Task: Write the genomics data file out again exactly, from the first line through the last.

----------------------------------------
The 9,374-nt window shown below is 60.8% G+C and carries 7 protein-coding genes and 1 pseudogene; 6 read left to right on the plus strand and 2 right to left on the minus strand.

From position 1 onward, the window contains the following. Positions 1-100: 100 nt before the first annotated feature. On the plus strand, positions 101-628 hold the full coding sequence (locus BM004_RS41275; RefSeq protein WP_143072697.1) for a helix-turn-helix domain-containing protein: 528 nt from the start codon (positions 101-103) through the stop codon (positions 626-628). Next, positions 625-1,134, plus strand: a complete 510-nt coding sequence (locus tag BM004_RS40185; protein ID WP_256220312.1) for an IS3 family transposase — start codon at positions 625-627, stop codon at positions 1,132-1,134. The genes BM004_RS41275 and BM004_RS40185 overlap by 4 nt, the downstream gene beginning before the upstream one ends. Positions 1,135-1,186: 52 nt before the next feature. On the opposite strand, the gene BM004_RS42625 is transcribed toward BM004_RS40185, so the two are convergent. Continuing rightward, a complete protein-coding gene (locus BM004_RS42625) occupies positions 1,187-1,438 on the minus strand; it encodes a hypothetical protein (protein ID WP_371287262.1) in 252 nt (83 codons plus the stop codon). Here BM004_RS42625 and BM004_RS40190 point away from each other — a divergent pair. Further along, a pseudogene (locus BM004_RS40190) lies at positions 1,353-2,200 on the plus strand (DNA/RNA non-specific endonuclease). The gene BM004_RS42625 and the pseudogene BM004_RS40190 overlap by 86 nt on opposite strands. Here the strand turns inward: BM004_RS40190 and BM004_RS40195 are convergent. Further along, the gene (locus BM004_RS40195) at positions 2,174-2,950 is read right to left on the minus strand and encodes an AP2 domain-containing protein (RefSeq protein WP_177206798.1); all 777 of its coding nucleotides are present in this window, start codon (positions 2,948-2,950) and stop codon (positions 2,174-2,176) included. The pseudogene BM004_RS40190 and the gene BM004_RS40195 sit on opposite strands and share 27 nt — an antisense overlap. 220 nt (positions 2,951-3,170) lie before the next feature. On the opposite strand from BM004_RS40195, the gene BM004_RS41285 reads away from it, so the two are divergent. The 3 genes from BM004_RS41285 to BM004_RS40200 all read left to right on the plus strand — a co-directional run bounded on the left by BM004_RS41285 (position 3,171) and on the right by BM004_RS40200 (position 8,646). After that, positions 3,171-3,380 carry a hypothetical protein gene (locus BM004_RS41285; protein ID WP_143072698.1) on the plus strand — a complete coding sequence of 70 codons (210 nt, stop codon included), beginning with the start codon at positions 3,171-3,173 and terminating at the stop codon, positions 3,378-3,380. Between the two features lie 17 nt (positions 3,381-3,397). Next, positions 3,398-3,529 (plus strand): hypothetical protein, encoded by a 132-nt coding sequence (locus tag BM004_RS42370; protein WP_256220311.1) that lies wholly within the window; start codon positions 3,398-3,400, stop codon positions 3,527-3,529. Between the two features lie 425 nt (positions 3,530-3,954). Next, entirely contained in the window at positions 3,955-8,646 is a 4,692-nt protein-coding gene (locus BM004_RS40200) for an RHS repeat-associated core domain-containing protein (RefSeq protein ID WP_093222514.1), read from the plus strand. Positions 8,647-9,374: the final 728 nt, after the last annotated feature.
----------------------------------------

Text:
The 9,374-nt window shown below is 60.8% G+C and carries 7 protein-coding genes and 1 pseudogene; 6 read left to right on the plus strand and 2 right to left on the minus strand.

From position 1 onward, the window contains the following. Positions 1-100: 100 nt before the first annotated feature. On the plus strand, positions 101-628 hold the full coding sequence (locus BM004_RS41275; RefSeq protein WP_143072697.1) for a helix-turn-helix domain-containing protein: 528 nt from the start codon (positions 101-103) through the stop codon (positions 626-628). Next, positions 625-1,134, plus strand: a complete 510-nt coding sequence (locus tag BM004_RS40185; protein ID WP_256220312.1) for an IS3 family transposase — start codon at positions 625-627, stop codon at positions 1,132-1,134. The genes BM004_RS41275 and BM004_RS40185 overlap by 4 nt, the downstream gene beginning before the upstream one ends. Positions 1,135-1,186: 52 nt before the next feature. On the opposite strand, the gene BM004_RS42625 is transcribed toward BM004_RS40185, so the two are convergent. Continuing rightward, a complete protein-coding gene (locus BM004_RS42625) occupies positions 1,187-1,438 on the minus strand; it encodes a hypothetical protein (protein ID WP_371287262.1) in 252 nt (83 codons plus the stop codon). Here BM004_RS42625 and BM004_RS40190 point away from each other — a divergent pair. Further along, a pseudogene (locus BM004_RS40190) lies at positions 1,353-2,200 on the plus strand (DNA/RNA non-specific endonuclease). The gene BM004_RS42625 and the pseudogene BM004_RS40190 overlap by 86 nt on opposite strands. Here the strand turns inward: BM004_RS40190 and BM004_RS40195 are convergent. Further along, the gene (locus BM004_RS40195) at positions 2,174-2,950 is read right to left on the minus strand and encodes an AP2 domain-containing protein (RefSeq protein WP_177206798.1); all 777 of its coding nucleotides are present in this window, start codon (positions 2,948-2,950) and stop codon (positions 2,174-2,176) included. The pseudogene BM004_RS40190 and the gene BM004_RS40195 sit on opposite strands and share 27 nt — an antisense overlap. 220 nt (positions 2,951-3,170) lie before the next feature. On the opposite strand from BM004_RS40195, the gene BM004_RS41285 reads away from it, so the two are divergent. The 3 genes from BM004_RS41285 to BM004_RS40200 all read left to right on the plus strand — a co-directional run bounded on the left by BM004_RS41285 (position 3,171) and on the right by BM004_RS40200 (position 8,646). After that, positions 3,171-3,380 carry a hypothetical protein gene (locus BM004_RS41285; protein ID WP_143072698.1) on the plus strand — a complete coding sequence of 70 codons (210 nt, stop codon included), beginning with the start codon at positions 3,171-3,173 and terminating at the stop codon, positions 3,378-3,380. Between the two features lie 17 nt (positions 3,381-3,397). Next, positions 3,398-3,529 (plus strand): hypothetical protein, encoded by a 132-nt coding sequence (locus tag BM004_RS42370; protein WP_256220311.1) that lies wholly within the window; start codon positions 3,398-3,400, stop codon positions 3,527-3,529. Between the two features lie 425 nt (positions 3,530-3,954). Next, entirely contained in the window at positions 3,955-8,646 is a 4,692-nt protein-coding gene (locus BM004_RS40200) for an RHS repeat-associated core domain-containing protein (RefSeq protein ID WP_093222514.1), read from the plus strand. Positions 8,647-9,374: the final 728 nt, after the last annotated feature.